Doubt won’t diminish Manning’s legacy
In one of the worst championship drubbings ever, the Broncos saw their historic season and Lombardi hopes tainted by a difficult truth: the Seahawks just wanted it more.
From the very first snap, Manning’s chance to “solidify” his legacy amongst the doubters by winning his second ring – he would have been the first starting quarterback to win a championship with two different teams – was effectively snuffed out by the nerves of Broncos center Manny Ramirez.
The Broncos never recovered and the narrative that Manning is the ultimate choker in monumental games lives on.
But would that narrative really have went away if the Broncos won their fourth Lombardi trophy?
The simple answer is no.
Even until this day, Manning’s first ring with the Colts in the Super Bowl XLII is somehow disputed because “the defense” bailed him out.
No, constructing one of the greatest playoff comebacks ever in the 2007 AFC Championship wasn’t enough for the naysayers to admit that Manning had finally earned his ring.
Apparently Manning has to play defense and special teams to be a real Super Bowl champion.
Regardless of Manning’s future, he will always be considered, by some, as the perennial playoff choke artist, and not the greatest quarterback to step onto the field. They’ll quickly overlook that he’ll likely own every major record before he retires, or that he had the greatest season by a quarterback ever at the ripe age of 37.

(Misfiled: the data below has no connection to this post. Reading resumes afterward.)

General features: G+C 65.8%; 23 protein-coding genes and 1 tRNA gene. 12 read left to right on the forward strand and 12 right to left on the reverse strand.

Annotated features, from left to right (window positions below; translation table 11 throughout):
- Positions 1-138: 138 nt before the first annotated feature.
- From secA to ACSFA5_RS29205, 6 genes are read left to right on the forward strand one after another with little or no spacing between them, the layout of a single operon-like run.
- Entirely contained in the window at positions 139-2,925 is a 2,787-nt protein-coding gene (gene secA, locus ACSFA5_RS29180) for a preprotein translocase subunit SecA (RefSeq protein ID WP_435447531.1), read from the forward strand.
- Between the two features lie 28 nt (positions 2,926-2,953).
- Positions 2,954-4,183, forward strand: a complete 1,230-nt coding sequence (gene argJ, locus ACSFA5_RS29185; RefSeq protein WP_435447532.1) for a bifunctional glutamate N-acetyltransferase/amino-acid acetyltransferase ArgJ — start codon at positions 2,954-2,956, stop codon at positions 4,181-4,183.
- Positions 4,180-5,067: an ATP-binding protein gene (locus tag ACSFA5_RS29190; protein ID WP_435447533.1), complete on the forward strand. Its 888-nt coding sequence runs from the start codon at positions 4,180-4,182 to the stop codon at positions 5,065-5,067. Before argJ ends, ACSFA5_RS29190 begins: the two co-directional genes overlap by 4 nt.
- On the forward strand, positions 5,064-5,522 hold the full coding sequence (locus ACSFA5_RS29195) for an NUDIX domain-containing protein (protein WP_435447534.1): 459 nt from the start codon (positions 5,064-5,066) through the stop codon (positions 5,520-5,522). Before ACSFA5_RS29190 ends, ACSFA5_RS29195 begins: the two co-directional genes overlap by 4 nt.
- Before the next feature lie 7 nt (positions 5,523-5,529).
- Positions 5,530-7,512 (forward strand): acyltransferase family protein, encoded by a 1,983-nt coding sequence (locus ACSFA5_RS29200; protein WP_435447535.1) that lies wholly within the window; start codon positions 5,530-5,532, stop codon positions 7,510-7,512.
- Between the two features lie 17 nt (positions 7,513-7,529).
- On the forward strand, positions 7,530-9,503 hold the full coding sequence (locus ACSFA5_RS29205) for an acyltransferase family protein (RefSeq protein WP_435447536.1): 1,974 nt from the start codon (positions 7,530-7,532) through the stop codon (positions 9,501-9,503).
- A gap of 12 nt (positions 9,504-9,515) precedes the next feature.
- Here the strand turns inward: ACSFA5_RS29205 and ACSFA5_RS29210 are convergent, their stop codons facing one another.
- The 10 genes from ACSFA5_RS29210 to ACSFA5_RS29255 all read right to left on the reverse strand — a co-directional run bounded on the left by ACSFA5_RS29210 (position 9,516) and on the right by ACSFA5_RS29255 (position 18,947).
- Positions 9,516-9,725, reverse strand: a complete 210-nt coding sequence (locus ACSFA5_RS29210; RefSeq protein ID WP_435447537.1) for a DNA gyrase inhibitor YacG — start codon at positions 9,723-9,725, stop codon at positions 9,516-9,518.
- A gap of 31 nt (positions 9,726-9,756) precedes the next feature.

None of that matters to the naysayers, or “haters,” as we affectionately call them in present day conversation.
And that’s why they definitely don’t matter to the man himself, or his legion of fans.
The naysayers almost gleefully said he was finished after his fourth neck surgery.
What did he do? Oh, just returned to have one of the best seasons of his career, statistically, only to follow it up with the greatest display of quarterback play the NFL has ever seen, earning him a fifth MVP.
They now say his window has closed. He’ll never win another ring, and perhaps that’s true.
But when asked about his legacy during Super Bowl week, Manning downplayed his career achievements, their impact, while questioning the ability of a 37-year-old to even have a legacy.
If you asked him that question now, it’s safe to say that he’d draw the same conclusion.
It’d be crazy to think that a loss in the Super Bowl, no matter how great, isn’t something that can keep a player up for nights.
Manning is no exception.
He’ll do some tossing and turning, pondering what the Broncos could have done differently. Could he have fixed the protection? Is there something he could have said? Was watching more film the key?
But when the heartbreak of losing on the NFL’s greatest stage fades, Manning, who has revolutionized the game with his mind, will jump right back into the playbook.
And when he finally hands in his retirement papers, some of his mesmerizing records will fall, but a legacy that stretches far beyond the gridiron will stand firmly.
A legacy of class, professionalism, dedication, respect, and skill. A lot of skill.
So thanks for another brilliant season of football, Mr. Manning.
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